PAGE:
While post-war Allied archivists documented Hitler’s cash ‘donations’ to German motorcycle and car factories, I’ve never seen evidence of a corresponding gift from the Italian government; the Rondine was a home-grown product developed over 15 years to a remarkable state of tune, and lived on postwar as the normally carbureted Gilera 4-cylinder racers which dominated the GP World Championships of the 1950s, while BMW’s problems with race handling prevented anyone but the German ex-cop, the super-tough superman Georg Meier, from winning a World Championship or an Isle of Man TT.

Benito Mussolini inspecting the Bianchi factory, from a Bianchi promotional poster (Aldo Carrer collection)

BMW answered the Italian challenge on the morning of 28 November 1937, when Ernst Henne averaged 279.5kmh with his BMW ‘Egg’. Henne then retired from record breaking, and his egg-record remained unbroken until 1951.

Ernst Henne and his stunning mid-30s BMW record-breaker, after his retirement

1938 was a big year for global motorcycle racing, as Ewald Kluge won the Lightweight Isle of Man TT on his supercharged DKW two-stroke, the first time a German rider won the TT on a German machine, and resoundingly so, finishing 11 minutes ahead of his next competitor.  The invasion of sophisticated Italian and German racing bikes on British soil was but a precursor to the coming years of war and misery, although most civilians still crossed their fingers that a war would not come.  George Brough was the lone English factory up to the challenge presented by Gilera and BMW, and returned to Hungary in 1938 with a slightly improved Brough Superior-JAP racer, with Eric Fernihough in the saddle again.  Sadly, the streamlining on the Brough presented a barn door sized target for cross-winds, and Fernihough was killed when his machine ran off the narrow road at over 250kph.  The death of his friend took the wind from George Brough, and he returned to England, gradually transforming the Brough Superior works from motorcycle production to specialized machine work for the military; it was a scene echoed across the small factories which once defined the British motorcycle industry.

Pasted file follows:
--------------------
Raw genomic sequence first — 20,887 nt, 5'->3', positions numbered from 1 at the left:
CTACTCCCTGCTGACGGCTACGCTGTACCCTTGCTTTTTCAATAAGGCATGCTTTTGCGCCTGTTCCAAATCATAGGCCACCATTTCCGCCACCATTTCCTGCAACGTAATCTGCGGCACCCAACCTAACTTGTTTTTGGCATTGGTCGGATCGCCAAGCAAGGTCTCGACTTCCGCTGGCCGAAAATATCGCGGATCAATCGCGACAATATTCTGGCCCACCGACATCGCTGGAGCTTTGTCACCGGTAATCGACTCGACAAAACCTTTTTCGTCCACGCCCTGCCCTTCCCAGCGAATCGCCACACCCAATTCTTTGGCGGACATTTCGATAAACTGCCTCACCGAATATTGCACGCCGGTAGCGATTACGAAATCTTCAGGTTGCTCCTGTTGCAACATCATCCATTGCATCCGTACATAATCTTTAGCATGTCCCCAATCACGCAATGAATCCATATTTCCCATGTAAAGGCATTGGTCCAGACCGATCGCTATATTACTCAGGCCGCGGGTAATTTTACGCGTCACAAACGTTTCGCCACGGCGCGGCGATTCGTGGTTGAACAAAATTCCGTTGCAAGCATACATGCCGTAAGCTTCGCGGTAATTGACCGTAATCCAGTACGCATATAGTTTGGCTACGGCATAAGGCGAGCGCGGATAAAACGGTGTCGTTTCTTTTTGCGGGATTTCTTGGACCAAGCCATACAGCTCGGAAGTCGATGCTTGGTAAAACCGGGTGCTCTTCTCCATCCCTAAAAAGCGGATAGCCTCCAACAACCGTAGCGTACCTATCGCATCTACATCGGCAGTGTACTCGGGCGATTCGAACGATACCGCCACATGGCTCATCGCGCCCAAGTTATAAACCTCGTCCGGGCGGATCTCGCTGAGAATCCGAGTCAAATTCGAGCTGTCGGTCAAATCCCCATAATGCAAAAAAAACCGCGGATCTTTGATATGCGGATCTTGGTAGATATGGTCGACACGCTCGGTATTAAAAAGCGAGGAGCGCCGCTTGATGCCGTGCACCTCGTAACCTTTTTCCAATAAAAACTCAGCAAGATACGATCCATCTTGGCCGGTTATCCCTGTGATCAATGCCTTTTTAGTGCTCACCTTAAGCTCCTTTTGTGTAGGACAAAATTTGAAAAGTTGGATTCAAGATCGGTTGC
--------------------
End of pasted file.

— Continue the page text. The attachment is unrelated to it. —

Eric Fernihough aboard the streamlined Brough Superior he rode in Gyon, Hungary, where he was blown off the road and killed

1939 was an even more dramatic year in racing, when Georg Meier won the 500cc Isle of Man TT on his kompressor BMW, raising the red-and-swastika flag over the very heart of British racing.  The defeat of Norton and Velocette in this race was a stunning blow, and a huge propaganda coup for Germany, finally victorious in the world’s toughest road race.  Germany hoped such victories were a portent of greater success on the world’s battlefields, and so it proved to merely a year later. Of course, certain complications like the Royal Air Force and a stubborn Russian populace halted Hitler’s seemingly unstoppable expansion across the globe.  The brave lives lost racing for two-wheeled glory were suddenly overshadowed by millions of deaths for national survival, as the symbolic battlefields of speed records and GP success were traded for real battlefields, and the rival countries battled it out directly, thankfully to a very different outcome.

The immortal Georg Meier aviating the BMW RS255 at the Isle of Man TT in 1939